Structural Unemployment is unemployment resulting from a surplus of workers in a particular field, especially when the jobs have been made obsolete by economic developments such as technological change or demographics.
Economists estimate that the full employment rate is between 94 and 96 percent (meaning the unemployment rate is from 4 to 6 percent). Some unemployment is inevitable – even healthy. An unemployed person must meet three criteria: 1) not have a job, 2) be willing to work, and 3) demonstrate that he or she is actively looking for employment by performing at least one job search task within the last four weeks.
Economists separate unemployment into three categories: frictional, structural, and cyclical. Frictional unemployment occurs when market inefficiencies prevent people from identifying and starting a job as soon as they want one. The process of applying, interviewing, and accepting a job takes time. Structural unemployment results when economic progress may leave some workers behind. Jobs may be available in areas where workers are unwilling to relocate. Finally, cyclical unemployment is caused by changing labor demands resulting from business cycles. The full employment rate includes frictional unemployment and structural unemployment, but excludes cyclical unemployment.
Structural unemployment is caused by the obsolescence of workers’ skills due to technology or other factors that reduce the demand for their skills. Structural unemployment is not influenced by changes in the business cycle. An increase in the demand for goods or services will not bring the structurally employed back to work, which means those impacted may be out of work for a long time.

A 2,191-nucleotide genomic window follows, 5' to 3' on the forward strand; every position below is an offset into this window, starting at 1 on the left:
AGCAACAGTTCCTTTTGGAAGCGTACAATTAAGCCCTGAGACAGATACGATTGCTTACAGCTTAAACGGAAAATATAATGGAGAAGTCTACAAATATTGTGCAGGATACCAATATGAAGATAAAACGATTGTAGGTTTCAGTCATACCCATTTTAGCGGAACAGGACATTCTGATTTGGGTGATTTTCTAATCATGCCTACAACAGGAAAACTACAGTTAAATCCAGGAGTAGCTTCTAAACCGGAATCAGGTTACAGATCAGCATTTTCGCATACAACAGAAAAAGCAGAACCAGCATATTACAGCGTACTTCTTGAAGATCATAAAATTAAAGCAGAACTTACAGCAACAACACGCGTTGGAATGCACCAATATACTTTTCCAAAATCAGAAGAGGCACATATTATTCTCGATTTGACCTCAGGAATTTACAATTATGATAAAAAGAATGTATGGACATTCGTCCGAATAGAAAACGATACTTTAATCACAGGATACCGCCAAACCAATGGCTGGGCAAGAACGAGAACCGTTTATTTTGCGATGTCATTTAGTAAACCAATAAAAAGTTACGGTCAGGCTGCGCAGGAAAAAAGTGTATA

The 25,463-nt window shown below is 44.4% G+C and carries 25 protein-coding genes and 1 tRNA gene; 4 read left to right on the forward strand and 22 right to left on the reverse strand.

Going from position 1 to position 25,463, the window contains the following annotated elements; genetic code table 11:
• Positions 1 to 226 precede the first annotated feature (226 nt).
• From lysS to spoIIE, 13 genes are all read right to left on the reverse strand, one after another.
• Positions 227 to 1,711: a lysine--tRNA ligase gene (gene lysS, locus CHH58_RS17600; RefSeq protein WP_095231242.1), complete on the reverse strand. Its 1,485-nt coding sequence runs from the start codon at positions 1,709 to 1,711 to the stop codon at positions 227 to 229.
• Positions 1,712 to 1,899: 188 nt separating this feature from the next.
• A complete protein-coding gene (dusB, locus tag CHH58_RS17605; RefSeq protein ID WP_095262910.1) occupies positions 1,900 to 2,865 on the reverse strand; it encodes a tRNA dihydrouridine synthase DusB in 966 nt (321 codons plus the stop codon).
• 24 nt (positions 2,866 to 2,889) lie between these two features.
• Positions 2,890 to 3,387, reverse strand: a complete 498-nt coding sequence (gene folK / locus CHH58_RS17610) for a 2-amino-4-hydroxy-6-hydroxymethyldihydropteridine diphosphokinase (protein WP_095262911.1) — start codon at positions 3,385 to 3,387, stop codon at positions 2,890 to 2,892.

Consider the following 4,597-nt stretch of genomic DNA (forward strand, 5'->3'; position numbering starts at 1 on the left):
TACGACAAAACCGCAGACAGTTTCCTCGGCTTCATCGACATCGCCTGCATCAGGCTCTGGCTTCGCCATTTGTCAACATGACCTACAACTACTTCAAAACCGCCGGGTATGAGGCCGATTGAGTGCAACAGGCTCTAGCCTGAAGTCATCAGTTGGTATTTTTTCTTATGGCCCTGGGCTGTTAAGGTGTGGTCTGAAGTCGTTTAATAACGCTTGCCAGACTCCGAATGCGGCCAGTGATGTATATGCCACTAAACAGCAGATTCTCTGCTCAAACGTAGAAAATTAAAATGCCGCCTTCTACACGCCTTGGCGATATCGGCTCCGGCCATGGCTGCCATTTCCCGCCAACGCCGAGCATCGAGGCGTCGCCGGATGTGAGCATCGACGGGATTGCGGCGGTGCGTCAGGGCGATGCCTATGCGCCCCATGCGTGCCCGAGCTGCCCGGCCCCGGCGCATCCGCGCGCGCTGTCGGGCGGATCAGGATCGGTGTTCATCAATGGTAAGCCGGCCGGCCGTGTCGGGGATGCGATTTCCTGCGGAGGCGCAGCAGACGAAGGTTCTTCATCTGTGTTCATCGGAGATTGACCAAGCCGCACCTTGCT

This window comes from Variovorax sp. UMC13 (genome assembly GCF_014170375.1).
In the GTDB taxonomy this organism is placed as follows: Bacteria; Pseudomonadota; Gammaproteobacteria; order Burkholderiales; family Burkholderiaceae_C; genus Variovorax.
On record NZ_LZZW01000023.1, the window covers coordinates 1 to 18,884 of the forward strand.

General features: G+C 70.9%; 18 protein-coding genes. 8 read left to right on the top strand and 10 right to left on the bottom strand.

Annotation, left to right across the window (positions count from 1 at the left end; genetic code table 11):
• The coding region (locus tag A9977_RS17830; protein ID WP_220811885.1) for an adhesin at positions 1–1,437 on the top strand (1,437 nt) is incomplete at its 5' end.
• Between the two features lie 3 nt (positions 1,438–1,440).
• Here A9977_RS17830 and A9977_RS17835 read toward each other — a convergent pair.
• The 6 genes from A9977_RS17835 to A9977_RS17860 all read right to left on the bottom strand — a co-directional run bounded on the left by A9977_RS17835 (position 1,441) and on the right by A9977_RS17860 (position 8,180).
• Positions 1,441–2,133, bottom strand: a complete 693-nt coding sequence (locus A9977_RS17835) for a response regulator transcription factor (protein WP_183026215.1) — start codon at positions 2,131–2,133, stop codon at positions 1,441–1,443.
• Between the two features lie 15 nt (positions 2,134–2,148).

Technology has displaced workers for centuries. Agricultural equipment has replaced sharecroppers. Word processing software, answering machines and other office technology has displaced many secretaries. Historically, workers have adjusted by acquiring new skills for new jobs. But as jobs become more complex and require more training it becomes harder to get the training required by new jobs. The good news is jobs are often available. The bad news is the disparity between the skills required and what the workers can offer, or between the location of the job and the inability of the worker to move to the area. For example, robotics has reduced the demand for people manning a drill press, but has increased the demand for computer programmers to program the robot that has replaced the drill press operator. Unfortunately, the drill press operator may not have the skills to program the robot.
In another case, assume management chooses to outsource the manufacturing process to another company to lower its cost. The other manufacturer has a demand for drill press operators and may be willing to hire the laid off worker, but the laid off drill press operator may be unable to move because his home is underwater. Between 2007 and 2011 real estate values declined, and many homeowners had a mortgage balance that exceeded their home’s value. Homeowners have three unattractive options when confronted with this situation. They can sell their home and pay the difference between the loan balance and sales price at closing. In some cases, homeowners may negotiate a lower balance on their loan to prevent owing more than their home is valued when they sell it. (This is challenging and time consuming with no guarantee.) Finally, they could choose not to move. Most choose not to sell.
The drill press operator illustrates the primary difference between frictional and structural unemployment. Frictional unemployment normally occurs when someone with transferable skills decides to look for a different job. (Someone would be reluctant to leave their job unless they were qualified.) Structural unemployment happens when someone lacks the skill sets in demand. This makes structural unemployment more difficult to remedy because it usually lasts longer then the other types of unemployment. Structural unemployment is the primary cause for long-term unemployment. Any solution involves either providing an employee the needed skills in the changing economy or the ability to identify and move to an area with the jobs matching his skills.
Management may choose to move manufacturing following a trade agreement, tax policy, or regulations that increase cost. Each of these actions could potentially increase structural unemployment in a region.